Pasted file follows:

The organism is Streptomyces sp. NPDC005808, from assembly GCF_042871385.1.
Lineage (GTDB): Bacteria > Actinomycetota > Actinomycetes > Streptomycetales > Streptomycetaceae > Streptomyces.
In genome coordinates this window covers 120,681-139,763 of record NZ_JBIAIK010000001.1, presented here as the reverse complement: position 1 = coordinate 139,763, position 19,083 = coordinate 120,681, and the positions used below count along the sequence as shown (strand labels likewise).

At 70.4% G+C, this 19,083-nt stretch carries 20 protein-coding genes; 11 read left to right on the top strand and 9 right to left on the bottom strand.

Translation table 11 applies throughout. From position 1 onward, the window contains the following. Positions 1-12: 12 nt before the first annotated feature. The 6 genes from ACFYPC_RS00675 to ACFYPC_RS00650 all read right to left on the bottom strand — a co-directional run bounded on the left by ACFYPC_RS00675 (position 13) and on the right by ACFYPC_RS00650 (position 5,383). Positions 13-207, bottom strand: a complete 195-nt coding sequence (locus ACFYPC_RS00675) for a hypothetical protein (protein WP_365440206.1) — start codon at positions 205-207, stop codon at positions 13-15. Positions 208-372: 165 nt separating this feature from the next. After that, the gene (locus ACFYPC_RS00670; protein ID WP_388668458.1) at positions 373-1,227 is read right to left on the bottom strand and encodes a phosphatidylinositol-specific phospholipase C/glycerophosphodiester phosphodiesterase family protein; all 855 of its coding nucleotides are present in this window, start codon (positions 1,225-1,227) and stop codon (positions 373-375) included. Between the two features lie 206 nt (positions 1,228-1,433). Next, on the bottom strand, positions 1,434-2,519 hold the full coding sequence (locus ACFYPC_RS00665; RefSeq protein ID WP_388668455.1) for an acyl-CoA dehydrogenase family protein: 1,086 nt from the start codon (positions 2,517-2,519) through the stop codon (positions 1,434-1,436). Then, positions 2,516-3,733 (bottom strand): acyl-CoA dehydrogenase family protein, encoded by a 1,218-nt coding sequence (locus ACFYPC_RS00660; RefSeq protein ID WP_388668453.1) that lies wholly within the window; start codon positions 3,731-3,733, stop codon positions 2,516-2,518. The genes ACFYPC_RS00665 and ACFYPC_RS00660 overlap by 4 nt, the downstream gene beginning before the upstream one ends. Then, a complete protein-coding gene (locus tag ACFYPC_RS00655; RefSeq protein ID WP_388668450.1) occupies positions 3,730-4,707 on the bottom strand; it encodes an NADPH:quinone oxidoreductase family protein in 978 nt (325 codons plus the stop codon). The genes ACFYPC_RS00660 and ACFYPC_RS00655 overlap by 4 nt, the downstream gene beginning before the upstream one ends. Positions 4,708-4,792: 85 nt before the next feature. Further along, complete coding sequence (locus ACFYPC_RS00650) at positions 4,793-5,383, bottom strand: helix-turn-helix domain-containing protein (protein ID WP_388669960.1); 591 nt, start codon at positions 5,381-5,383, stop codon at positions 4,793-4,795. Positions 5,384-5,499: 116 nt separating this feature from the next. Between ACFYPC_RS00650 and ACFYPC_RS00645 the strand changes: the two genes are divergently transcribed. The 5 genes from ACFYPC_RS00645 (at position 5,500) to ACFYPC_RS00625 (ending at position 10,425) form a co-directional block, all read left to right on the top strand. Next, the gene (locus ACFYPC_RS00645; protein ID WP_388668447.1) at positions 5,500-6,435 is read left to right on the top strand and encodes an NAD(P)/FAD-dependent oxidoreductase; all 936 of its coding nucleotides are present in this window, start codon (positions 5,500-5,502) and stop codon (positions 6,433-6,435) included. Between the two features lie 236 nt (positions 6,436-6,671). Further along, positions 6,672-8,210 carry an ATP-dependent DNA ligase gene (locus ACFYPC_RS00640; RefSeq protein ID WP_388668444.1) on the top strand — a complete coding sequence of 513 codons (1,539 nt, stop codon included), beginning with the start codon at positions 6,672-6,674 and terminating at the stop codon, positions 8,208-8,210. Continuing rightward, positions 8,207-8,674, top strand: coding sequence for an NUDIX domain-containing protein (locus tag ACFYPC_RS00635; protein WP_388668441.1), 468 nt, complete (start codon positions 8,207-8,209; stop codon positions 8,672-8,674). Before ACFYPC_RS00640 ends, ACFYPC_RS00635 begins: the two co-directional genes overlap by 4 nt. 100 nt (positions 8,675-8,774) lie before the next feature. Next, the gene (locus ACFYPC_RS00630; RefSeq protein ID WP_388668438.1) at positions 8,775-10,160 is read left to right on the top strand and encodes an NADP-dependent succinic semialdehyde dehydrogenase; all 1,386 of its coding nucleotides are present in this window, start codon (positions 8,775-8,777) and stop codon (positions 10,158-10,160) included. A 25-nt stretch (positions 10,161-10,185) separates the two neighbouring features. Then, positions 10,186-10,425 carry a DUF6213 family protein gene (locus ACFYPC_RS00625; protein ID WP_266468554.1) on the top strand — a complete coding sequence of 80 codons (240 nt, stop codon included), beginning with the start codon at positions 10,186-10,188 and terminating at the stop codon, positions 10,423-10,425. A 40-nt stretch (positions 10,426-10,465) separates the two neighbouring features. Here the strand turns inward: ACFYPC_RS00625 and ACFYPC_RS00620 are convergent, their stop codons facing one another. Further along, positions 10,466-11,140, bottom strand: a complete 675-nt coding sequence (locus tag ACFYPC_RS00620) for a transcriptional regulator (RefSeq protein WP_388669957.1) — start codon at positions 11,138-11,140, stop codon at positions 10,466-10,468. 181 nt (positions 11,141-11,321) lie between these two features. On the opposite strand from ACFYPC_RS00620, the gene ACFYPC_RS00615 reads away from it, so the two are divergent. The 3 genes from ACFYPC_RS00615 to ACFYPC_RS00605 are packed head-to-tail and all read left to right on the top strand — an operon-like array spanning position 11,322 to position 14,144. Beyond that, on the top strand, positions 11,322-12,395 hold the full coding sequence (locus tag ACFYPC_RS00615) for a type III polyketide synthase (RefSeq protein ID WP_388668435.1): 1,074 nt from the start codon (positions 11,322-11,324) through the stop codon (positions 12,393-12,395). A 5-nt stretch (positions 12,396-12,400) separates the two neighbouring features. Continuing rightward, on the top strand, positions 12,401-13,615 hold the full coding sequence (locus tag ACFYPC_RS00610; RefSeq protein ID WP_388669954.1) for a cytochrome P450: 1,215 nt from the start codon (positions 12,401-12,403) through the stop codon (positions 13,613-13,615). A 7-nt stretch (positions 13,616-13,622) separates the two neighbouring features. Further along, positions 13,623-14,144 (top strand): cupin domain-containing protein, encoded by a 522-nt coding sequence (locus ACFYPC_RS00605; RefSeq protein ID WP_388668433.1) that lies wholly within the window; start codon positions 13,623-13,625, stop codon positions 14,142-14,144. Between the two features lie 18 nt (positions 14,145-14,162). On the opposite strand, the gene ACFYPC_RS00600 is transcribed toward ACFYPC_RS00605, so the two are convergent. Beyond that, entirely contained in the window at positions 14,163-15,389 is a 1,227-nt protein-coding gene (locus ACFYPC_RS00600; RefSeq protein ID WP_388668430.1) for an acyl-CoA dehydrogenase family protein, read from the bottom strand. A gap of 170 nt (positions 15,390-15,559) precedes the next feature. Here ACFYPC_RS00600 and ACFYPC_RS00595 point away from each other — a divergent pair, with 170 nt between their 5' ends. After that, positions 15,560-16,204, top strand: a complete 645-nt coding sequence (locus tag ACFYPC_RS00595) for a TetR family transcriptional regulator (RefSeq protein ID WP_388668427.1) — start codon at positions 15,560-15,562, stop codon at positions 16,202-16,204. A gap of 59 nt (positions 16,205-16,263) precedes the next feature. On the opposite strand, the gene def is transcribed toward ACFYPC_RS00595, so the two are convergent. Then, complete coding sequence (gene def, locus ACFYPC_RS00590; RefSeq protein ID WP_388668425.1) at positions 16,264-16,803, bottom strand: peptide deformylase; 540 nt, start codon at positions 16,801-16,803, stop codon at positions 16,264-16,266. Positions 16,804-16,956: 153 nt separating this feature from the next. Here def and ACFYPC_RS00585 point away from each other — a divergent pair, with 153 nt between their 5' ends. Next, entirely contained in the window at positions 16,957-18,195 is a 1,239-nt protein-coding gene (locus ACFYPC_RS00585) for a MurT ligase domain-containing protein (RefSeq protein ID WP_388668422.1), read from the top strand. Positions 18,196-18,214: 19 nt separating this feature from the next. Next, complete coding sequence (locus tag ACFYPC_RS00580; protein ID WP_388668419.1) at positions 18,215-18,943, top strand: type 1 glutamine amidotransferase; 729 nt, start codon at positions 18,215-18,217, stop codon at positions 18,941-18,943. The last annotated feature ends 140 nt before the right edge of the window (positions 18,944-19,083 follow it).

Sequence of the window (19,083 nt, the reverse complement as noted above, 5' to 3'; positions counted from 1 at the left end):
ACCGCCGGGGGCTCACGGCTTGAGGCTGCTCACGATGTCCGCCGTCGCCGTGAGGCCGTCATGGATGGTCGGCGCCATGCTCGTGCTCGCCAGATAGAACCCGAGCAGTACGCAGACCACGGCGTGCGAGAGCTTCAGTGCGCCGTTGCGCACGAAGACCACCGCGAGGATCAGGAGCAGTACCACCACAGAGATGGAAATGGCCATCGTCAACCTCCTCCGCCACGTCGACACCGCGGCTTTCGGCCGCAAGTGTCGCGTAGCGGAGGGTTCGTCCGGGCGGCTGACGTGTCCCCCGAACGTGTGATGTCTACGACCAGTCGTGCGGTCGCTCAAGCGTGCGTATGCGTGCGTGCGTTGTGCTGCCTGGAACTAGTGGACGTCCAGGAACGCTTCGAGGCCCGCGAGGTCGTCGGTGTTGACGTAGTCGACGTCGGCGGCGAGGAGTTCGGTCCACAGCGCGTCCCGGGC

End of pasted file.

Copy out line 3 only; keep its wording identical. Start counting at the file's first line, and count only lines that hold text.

In genome coordinates this window covers 120,681-139,763 of record NZ_JBIAIK010000001.1, presented here as the reverse complement: position 1 = coordinate 139,763, position 19,083 = coordinate 120,681, and the positions used below count along the sequence as shown (strand labels likewise).